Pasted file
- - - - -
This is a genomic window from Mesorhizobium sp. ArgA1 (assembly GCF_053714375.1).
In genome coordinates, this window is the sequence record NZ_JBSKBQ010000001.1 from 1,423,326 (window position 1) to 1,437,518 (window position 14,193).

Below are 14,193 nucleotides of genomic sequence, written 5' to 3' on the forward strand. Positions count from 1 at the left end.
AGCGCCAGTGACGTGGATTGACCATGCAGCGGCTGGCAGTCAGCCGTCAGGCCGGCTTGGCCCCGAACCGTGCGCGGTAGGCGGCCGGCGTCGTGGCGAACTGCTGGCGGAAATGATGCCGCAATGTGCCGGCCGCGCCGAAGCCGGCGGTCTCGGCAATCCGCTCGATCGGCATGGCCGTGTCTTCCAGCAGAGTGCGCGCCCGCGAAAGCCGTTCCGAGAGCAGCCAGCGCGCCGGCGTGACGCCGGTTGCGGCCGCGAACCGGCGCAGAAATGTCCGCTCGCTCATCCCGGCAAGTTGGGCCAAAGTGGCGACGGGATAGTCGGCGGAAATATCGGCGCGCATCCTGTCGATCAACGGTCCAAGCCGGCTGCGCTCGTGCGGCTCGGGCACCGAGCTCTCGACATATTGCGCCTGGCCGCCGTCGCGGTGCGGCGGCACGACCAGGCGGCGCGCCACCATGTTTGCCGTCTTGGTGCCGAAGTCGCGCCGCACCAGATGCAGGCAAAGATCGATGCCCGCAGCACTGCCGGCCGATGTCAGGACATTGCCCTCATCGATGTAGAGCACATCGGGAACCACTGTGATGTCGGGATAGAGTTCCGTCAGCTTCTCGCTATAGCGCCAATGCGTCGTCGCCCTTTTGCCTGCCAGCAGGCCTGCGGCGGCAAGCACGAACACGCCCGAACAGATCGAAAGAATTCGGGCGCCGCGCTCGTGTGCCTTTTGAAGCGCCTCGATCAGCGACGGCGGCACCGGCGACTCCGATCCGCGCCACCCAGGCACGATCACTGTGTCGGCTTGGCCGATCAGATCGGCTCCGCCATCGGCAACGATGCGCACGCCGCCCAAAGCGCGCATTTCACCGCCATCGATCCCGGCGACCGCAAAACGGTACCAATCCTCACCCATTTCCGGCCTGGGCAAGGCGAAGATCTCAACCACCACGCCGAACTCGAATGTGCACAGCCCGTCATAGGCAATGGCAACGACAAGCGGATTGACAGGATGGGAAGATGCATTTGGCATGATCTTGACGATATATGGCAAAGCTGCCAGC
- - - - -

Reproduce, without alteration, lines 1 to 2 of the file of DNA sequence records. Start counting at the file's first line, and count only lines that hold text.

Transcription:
This is a genomic window from Mesorhizobium sp. ArgA1 (assembly GCF_053714375.1).
In genome coordinates, this window is the sequence record NZ_JBSKBQ010000001.1 from 1,423,326 (window position 1) to 1,437,518 (window position 14,193).